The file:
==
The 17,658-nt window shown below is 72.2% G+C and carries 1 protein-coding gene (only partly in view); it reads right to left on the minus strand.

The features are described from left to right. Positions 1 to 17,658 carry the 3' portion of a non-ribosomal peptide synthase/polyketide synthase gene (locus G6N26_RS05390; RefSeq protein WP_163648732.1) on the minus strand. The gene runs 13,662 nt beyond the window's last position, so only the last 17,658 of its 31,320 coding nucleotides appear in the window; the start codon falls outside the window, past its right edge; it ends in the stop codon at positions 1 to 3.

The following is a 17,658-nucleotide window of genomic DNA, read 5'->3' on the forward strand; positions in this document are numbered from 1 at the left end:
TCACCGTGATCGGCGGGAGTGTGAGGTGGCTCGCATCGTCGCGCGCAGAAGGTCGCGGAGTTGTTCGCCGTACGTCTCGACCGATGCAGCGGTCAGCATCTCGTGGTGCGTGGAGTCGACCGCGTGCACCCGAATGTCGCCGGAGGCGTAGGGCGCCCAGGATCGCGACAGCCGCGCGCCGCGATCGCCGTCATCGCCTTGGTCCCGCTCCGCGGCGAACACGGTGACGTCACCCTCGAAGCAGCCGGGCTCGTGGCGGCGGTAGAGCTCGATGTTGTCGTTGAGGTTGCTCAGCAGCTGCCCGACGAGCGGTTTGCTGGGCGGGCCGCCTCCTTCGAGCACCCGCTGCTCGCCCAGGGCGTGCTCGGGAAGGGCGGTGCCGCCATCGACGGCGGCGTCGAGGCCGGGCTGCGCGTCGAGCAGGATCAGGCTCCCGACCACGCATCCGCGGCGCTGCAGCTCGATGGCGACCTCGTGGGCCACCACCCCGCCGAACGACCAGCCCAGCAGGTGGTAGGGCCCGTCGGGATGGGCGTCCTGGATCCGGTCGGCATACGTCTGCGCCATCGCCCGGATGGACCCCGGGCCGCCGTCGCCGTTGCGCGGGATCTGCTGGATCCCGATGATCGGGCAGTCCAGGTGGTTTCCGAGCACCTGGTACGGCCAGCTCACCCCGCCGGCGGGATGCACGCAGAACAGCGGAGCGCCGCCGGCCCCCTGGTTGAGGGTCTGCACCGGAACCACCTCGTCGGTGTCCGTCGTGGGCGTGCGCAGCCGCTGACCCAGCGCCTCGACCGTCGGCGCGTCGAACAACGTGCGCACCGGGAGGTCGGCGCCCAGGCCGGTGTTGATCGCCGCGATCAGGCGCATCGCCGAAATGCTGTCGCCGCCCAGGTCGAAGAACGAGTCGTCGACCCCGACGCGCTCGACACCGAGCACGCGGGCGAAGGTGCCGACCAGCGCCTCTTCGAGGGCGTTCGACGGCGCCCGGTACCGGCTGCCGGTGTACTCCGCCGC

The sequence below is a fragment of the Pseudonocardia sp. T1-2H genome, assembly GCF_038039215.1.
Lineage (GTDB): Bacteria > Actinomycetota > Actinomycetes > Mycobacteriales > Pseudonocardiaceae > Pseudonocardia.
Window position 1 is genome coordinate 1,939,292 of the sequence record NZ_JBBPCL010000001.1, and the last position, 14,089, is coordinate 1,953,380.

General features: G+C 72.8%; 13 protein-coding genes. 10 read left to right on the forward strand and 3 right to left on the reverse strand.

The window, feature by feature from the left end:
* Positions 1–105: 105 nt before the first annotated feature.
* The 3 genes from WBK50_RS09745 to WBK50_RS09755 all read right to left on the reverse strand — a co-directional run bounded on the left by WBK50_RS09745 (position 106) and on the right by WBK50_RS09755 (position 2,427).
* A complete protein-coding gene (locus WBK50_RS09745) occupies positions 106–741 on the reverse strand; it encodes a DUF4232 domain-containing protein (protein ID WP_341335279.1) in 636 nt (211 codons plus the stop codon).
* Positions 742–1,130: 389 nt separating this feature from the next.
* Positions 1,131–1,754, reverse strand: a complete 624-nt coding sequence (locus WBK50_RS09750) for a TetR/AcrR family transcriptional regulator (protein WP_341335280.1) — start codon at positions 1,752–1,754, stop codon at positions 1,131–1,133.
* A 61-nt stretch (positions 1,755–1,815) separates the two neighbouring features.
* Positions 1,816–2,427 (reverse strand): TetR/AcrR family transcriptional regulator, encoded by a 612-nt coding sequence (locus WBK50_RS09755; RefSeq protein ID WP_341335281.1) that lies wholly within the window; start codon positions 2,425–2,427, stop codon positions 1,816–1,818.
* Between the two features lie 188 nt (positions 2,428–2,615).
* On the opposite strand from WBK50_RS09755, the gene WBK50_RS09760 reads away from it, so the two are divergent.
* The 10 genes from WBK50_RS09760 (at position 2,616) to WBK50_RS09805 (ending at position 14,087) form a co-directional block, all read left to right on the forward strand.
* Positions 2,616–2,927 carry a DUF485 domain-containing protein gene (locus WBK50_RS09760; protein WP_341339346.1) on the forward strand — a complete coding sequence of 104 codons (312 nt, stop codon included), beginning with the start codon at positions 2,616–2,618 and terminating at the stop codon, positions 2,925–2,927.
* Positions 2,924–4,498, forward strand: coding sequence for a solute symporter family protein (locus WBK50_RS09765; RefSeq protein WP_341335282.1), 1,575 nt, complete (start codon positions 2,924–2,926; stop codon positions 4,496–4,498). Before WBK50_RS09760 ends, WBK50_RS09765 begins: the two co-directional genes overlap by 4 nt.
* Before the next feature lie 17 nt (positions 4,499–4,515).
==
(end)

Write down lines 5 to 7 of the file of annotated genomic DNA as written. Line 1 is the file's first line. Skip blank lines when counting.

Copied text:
The sequence below is a fragment of the Pseudonocardia sp. T1-2H genome, assembly GCF_038039215.1.
Lineage (GTDB): Bacteria > Actinomycetota > Actinomycetes > Mycobacteriales > Pseudonocardiaceae > Pseudonocardia.
Window position 1 is genome coordinate 1,939,292 of the sequence record NZ_JBBPCL010000001.1, and the last position, 14,089, is coordinate 1,953,380.